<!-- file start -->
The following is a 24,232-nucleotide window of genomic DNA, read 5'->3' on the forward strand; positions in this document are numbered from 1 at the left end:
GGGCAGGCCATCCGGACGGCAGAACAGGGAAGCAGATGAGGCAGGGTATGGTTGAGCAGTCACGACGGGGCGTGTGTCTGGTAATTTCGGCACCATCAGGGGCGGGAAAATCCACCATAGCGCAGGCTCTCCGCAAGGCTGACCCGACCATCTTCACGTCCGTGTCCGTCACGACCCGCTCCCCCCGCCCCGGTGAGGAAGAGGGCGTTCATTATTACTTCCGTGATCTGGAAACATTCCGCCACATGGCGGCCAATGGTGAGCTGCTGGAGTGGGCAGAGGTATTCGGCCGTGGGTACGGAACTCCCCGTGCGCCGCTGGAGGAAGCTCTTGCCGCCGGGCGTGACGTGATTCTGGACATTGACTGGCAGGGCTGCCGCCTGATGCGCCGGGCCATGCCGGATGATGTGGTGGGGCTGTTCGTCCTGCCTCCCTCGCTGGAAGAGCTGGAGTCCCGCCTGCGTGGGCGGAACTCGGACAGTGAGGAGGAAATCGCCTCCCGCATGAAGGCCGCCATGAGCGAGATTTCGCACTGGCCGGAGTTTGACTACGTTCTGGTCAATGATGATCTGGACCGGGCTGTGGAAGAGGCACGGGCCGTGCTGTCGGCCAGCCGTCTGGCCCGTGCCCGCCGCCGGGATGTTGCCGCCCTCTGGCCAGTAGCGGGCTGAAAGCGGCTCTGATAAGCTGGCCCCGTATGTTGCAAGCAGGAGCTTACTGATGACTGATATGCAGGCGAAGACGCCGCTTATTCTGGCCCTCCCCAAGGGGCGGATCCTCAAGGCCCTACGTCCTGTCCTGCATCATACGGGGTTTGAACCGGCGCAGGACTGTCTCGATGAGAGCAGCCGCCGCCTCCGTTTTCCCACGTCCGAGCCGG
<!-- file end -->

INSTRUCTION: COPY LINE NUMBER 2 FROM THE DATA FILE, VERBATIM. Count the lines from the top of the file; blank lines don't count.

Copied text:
GGGCAGGCCATCCGGACGGCAGAACAGGGAAGCAGATGAGGCAGGGTATGGTTGAGCAGTCACGACGGGGCGTGTGTCTGGTAATTTCGGCACCATCAGGGGCGGGAAAATCCACCATAGCGCAGGCTCTCCGCAAGGCTGACCCGACCATCTTCACGTCCGTGTCCGTCACGACCCGCTCCCCCCGCCCCGGTGAGGAAGAGGGCGTTCATTATTACTTCCGTGATCTGGAAACATTCCGCCACATGGCGGCCAATGGTGAGCTGCTGGAGTGGGCAGAGGTATTCGGCCGTGGGTACGGAACTCCCCGTGCGCCGCTGGAGGAAGCTCTTGCCGCCGGGCGTGACGTGATTCTGGACATTGACTGGCAGGGCTGCCGCCTGATGCGCCGGGCCATGCCGGATGATGTGGTGGGGCTGTTCGTCCTGCCTCCCTCGCTGGAAGAGCTGGAGTCCCGCCTGCGTGGGCGGAACTCGGACAGTGAGGAGGAAATCGCCTCCCGCATGAAGGCCGCCATGAGCGAGATTTCGCACTGGCCGGAGTTTGACTACGTTCTGGTCAATGATGATCTGGACCGGGCTGTGGAAGAGGCACGGGCCGTGCTGTCGGCCAGCCGTCTGGCCCGTGCCCGCCGCCGGGATGTTGCCGCCCTCTGGCCAGTAGCGGGCTGAAAGCGGCTCTGATAAGCTGGCCCCGTATGTTGCAAGCAGGAGCTTACTGATGACTGATATGCAGGCGAAGACGCCGCTTATTCTGGCCCTCCCCAAGGGGCGGATCCTCAAGGCCCTACGTCCTGTCCTGCATCATACGGGGTTTGAACCGGCGCAGGACTGTCTCGATGAGAGCAGCCGCCGCCTCCGTTTTCCCACGTCCGAGCCGG